4. Estimate Your Costs to Sell
Although you're selling to make money, there is some cost to you in order to sell. Some ideas of things you'll need to pay for and probably want to figure out the cost of include:
Commission to a real estate agency if you plan to use one to help you sell
Taxes on the sale
Some seller required fees which might include inspections, surveys, etc.
Advertising costs to sell, signs, fliers, etc.
Closing costs (your real estate agent can give you an idea of these costs)
5. Estimate Your Costs to Buy a New Home
When you apply for pre-approval of a new loan, your lender should disclose to you an idea of estimated costs to acquire a new home. Some of these costs could include:
Title and policy work
6. Estimate Your Proceeds
There should be some profit but here are some ideas to consider before estimating the final amount:
Make all repairs so that there will be no reason for a potential buyer to submit a lower offer. This does not mean cosmetic repairs are required, but real repairs such as a broken heater, etc.
If your home is not yet paid off, be sure to deduct your mortgage payoff amount.
Deduct all selling costs from the total payoff amount.
7. Make Necessary Repairs
Most people don't think of their house as a "fixer-upper" but unless you want your house thought of this way, you may need to consider things that are obviously broken and repair them before you try to sell. Otherwise your buyer might think they have a reason to submit a lower offer.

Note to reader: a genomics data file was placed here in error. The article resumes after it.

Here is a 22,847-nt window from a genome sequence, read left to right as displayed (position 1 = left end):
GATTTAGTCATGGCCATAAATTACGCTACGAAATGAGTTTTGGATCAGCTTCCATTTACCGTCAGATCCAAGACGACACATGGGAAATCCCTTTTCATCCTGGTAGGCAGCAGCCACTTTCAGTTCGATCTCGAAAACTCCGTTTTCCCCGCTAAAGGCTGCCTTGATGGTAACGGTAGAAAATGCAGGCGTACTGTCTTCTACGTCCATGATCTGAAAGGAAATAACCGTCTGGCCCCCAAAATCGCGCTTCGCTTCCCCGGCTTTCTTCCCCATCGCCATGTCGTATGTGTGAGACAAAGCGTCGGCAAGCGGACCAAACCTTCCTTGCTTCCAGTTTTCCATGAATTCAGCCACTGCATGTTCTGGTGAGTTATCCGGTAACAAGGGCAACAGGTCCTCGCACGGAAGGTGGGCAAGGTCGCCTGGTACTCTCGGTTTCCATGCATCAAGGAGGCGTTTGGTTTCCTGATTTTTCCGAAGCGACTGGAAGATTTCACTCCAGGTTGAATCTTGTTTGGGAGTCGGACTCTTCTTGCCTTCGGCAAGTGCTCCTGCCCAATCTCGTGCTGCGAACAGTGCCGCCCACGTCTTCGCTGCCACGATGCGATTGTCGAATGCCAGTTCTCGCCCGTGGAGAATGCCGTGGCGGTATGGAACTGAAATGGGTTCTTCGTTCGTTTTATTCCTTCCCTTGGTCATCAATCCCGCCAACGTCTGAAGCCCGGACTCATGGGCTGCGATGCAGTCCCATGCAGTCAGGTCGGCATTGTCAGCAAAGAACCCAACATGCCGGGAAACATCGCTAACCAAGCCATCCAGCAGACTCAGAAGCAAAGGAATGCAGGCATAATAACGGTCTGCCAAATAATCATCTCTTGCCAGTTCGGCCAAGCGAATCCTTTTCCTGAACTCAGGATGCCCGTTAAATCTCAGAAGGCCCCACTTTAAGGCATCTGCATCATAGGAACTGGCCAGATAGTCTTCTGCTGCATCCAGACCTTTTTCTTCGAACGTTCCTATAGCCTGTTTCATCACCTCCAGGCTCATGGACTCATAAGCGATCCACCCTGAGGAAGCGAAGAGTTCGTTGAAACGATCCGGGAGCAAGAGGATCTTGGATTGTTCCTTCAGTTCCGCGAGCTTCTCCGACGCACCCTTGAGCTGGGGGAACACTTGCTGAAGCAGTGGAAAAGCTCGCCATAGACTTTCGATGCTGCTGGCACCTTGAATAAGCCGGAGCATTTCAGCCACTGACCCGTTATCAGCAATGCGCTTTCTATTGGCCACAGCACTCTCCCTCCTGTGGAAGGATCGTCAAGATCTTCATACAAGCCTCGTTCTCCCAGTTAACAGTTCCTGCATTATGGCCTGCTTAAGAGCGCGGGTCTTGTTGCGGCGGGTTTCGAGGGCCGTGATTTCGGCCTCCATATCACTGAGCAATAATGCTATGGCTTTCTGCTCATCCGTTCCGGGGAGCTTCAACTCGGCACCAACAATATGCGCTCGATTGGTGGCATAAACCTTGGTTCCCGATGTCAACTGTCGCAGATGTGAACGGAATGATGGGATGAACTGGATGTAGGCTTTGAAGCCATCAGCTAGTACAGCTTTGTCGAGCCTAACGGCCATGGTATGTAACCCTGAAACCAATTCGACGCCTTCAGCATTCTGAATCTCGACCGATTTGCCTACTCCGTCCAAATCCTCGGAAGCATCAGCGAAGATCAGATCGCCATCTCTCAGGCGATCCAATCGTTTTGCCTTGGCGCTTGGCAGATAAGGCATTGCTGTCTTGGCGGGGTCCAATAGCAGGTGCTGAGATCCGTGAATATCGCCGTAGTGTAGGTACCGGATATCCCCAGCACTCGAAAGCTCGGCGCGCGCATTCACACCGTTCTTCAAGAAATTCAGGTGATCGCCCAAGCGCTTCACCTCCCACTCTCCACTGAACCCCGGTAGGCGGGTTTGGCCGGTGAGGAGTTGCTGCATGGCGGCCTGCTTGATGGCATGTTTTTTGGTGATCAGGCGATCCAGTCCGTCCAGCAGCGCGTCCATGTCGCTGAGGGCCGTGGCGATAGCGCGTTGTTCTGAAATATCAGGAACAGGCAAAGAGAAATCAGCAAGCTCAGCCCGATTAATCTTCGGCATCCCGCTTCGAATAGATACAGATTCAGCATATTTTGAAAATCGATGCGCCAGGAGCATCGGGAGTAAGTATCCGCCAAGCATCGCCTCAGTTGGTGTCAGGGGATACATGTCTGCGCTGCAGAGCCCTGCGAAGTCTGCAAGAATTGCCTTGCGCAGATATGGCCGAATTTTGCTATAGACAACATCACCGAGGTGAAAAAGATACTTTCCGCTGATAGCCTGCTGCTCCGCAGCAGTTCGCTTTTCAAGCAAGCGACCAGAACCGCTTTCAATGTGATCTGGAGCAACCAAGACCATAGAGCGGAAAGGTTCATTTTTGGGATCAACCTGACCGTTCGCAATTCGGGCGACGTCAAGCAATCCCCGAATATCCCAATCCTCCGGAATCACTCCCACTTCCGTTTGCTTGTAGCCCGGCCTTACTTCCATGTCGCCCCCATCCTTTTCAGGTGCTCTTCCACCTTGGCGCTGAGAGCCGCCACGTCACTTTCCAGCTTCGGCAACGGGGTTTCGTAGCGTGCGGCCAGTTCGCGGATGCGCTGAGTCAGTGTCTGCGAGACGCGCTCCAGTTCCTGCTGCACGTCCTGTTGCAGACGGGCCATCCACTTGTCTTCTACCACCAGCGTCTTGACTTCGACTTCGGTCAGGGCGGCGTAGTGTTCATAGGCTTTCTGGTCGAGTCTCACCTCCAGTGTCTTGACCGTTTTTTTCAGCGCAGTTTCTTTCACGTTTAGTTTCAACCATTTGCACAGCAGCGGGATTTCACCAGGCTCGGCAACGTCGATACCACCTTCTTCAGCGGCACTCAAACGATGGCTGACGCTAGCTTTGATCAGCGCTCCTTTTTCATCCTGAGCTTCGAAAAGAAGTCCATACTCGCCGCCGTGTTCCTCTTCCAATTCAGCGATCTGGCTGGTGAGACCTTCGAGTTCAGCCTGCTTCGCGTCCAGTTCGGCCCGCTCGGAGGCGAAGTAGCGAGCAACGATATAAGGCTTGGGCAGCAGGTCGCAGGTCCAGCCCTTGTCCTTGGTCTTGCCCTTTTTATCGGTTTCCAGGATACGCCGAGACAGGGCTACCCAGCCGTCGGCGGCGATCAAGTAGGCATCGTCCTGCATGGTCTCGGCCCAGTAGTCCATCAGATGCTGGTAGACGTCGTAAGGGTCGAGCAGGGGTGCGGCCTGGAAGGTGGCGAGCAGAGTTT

8. Preparing the House for Showing
Most houses need at least a little spiffing up before they are shown to potential buyers. Great curb appeal, fresh paint indoors (and sometimes out), organized closets and cabinets, sparkling clean windows and appliances, and a clutter-free atmosphere are essential if you want the house to appeal to buyers. Very few houses are always in mint condition. Your house may need a little cleaning and organizing to help it become extraordinary. Great curb appeal, fresh paint, arranging closets or cabinets and clean appliances, drawers or windows help make your house appeal to buyers. Do whatever you can to make your house clutter-free and cleaner than it usually is. This is great preparation for showing the house- be sure to maintain this level of cleanliness for as long as it takes to sell your home.